War does not determine who is right but who is left. In many wargames we do not bother about the consequences of success or failure, but it is precisely that vital question and the degree thereof that sponsors the dedication and pleasure of the experience. In wargames we typically balance the experience to begin from an even footing, and often have mirrored objectives and starting positions to further emphasize that the better commander ought win.
Reality is very different. I propose to you that many scenarios and campaigns are designed superficially as far as objectives are concerned. Once more, specific battles such as Waterloo are often better than the more flexible systems, which strikes me as odd. Why is a more flexible and generic system worse at dealing with objectives and context?
A typical system looks like this: Campaign battle 1 is an even footing, vanilla affair, then the winner gets to go on offense, getting favorable footing or an advantage in the next battle. This process continues down the victory/defeat matrix with relatively few options for interesting objective play. Other important factors like ammunition and medical supplies, food, petrol, scouting, and the like are rarely considered—in a campaign setting! How many battles were determined by availability of simple material? What about a nation’s exhaustion from prolonged or brutal war and the lack of manpower? Slaughters were generally accepted in antiquity, and thus annihilation was the expected outcome either in culture or as a whole.
Pyrrhus was an ambitious Greek, and when he decided to aid Tarentum ca. 280 BC he fought a war in which he won battles but lost in the end. He was fighting in Roman territory and could not replenish his specialized and highly-trained forces easily. Ultimately, it was the raiding of his camp at the tail end of the battle of Asculum by Roman-allied tribes that produced his famous declaration: “Another such victory, and we shall be undone.” While on a tabletop, Pyrrhus would have received a minor victory over his foe, in a campaign scenario he was undone, his goal of forcing a Roman surrender or deal was put beyond his grasp. In tactical defeat, the Romans managed to completely remove campaign victory from the table.
Another good example of a victorious campaign that had disastrous consequences was the Soviet victory in World War Two. They were victorious, but lost an estimated 18-31 million people, about a third of all civilian deaths and almost half of all military casualties in the entire war. Their country’s population dropped by about 15 percent, and that is without taking into account the estimated 20 million babies not born due to the disruption of life during the war! These losses made it impossible for the nation to capitalize on its wartime gains, receding vulnerably back into a prickly, defensive mindset of hair-trigger threats that was the Cold War.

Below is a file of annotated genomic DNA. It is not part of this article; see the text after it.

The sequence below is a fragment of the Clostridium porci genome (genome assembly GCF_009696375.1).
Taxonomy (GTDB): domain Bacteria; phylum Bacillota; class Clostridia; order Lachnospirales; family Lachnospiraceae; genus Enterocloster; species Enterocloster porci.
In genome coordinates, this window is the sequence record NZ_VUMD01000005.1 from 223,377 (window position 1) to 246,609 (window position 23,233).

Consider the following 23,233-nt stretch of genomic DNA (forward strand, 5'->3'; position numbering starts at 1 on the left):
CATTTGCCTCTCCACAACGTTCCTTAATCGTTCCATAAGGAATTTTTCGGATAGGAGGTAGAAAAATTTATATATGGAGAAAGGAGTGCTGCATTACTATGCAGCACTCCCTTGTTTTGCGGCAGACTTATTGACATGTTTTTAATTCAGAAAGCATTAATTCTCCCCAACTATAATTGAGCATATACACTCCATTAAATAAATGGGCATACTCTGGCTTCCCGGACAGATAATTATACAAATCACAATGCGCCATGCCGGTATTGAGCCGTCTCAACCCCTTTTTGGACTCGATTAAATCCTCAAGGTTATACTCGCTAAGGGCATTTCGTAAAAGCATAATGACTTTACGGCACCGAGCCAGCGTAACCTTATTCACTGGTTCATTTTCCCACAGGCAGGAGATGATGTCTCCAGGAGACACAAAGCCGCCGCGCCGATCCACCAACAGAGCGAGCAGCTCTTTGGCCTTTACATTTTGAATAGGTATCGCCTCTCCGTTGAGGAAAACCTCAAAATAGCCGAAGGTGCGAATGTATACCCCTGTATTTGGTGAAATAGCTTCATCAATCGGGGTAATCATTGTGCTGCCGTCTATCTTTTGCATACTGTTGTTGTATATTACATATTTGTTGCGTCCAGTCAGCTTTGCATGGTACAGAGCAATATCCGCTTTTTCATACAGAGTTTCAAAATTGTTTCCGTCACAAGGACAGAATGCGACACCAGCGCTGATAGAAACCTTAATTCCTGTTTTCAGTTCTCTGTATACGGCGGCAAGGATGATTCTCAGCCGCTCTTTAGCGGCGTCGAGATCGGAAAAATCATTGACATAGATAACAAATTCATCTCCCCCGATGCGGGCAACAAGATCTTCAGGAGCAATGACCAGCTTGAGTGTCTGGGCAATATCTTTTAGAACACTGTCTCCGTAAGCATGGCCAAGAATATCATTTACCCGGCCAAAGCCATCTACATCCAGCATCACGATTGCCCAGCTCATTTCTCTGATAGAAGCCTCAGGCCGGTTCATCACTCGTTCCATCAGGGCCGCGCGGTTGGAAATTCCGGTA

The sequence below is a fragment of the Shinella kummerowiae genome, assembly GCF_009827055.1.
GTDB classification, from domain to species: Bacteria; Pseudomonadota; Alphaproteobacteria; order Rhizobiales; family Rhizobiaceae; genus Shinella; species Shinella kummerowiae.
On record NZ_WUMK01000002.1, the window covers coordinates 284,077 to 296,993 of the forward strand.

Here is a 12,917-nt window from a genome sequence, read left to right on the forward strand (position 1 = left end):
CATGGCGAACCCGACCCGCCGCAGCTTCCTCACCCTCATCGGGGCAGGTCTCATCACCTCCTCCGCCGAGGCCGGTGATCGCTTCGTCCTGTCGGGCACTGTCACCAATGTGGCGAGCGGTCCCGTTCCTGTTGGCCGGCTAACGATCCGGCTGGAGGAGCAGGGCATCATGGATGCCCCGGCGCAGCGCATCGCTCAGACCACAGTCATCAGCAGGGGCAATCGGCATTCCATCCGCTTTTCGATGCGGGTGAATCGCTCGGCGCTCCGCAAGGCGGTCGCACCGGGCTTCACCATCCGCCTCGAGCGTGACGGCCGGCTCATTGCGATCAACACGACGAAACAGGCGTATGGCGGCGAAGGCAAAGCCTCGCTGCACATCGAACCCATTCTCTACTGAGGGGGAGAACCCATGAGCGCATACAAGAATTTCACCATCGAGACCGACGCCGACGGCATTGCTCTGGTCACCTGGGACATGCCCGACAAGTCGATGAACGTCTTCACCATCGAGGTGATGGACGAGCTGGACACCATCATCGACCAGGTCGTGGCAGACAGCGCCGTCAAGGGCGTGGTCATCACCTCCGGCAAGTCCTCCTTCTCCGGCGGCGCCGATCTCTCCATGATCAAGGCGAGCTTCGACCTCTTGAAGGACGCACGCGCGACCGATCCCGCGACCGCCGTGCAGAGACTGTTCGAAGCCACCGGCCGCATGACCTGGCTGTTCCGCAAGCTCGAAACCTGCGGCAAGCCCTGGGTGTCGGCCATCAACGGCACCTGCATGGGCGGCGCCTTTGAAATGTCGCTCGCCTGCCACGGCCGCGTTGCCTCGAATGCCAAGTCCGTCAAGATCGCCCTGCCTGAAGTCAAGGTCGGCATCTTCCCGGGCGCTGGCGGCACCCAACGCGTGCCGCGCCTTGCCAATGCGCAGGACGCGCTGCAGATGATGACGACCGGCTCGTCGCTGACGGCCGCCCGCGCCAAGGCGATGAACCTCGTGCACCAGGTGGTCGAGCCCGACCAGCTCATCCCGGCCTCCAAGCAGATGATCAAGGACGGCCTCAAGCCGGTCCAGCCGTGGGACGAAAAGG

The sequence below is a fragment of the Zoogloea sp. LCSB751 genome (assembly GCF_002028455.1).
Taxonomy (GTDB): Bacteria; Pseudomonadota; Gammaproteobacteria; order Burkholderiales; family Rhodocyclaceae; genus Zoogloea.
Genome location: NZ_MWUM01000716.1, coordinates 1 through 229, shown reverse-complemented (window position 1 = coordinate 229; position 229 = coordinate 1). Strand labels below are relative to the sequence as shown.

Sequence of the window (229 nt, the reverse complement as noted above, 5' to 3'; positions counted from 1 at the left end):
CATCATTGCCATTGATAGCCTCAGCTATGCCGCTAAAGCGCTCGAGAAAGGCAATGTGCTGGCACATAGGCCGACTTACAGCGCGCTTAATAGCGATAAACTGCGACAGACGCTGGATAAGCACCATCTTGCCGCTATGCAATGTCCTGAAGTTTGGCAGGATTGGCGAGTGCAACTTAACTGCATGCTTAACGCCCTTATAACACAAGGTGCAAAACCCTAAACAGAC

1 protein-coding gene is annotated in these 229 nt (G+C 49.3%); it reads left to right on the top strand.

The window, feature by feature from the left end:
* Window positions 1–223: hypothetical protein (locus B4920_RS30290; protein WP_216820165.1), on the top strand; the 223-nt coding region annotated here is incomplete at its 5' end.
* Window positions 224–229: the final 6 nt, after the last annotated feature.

There are several wargames which do reflect individual factions’ special conditions in the larger world: the Necron faction in Warhammer 40,000’s tabletop game had (and may still have, they got a new rule book since my last game) a special rule where if their core troops were depleted below a certain point the army withdrew entirely—an instant loss based on campaign goals that dramatically affected how you and your enemies played out the conflict. Trade offs like this, where a side or faction gets both a benefit and a vulnerability or extra concern, are the heart of campaign interests and ultimately, the reason we approach individual battles in the real world. The US forces strategic success of cutting off Axis oil supplies is a great example; a wargame might easily give Axis tanks a slight edge, but also a campaign vulnerability. Generically, you might spend some requisition on a supply depot or command tent to give your forces bonuses, but they must be placed onto the battle map as a target of opportunity for your opponent to take advantage of. We could go even further, with each faction having specific lists of options built in for these trade offs, or even to reflect a faction’s general mentality in a conflict like an aggressor needing to occupy and pacify completely versus a defender needing to not lose as much as possible. One scenario I touch on in this past article.
Are you happy with having to move your troops up to capture a flag or zone, or the carnage of total annihilation as the primary objectives?
Do you think future wargames would benefit from more robust objective design, or is it better to focus on soldiery and their options?
Do you know of any wargames which have a wide selection of scenarios or objectives beyond business as usual that you can recommend?
Comment below, we love to hear your input.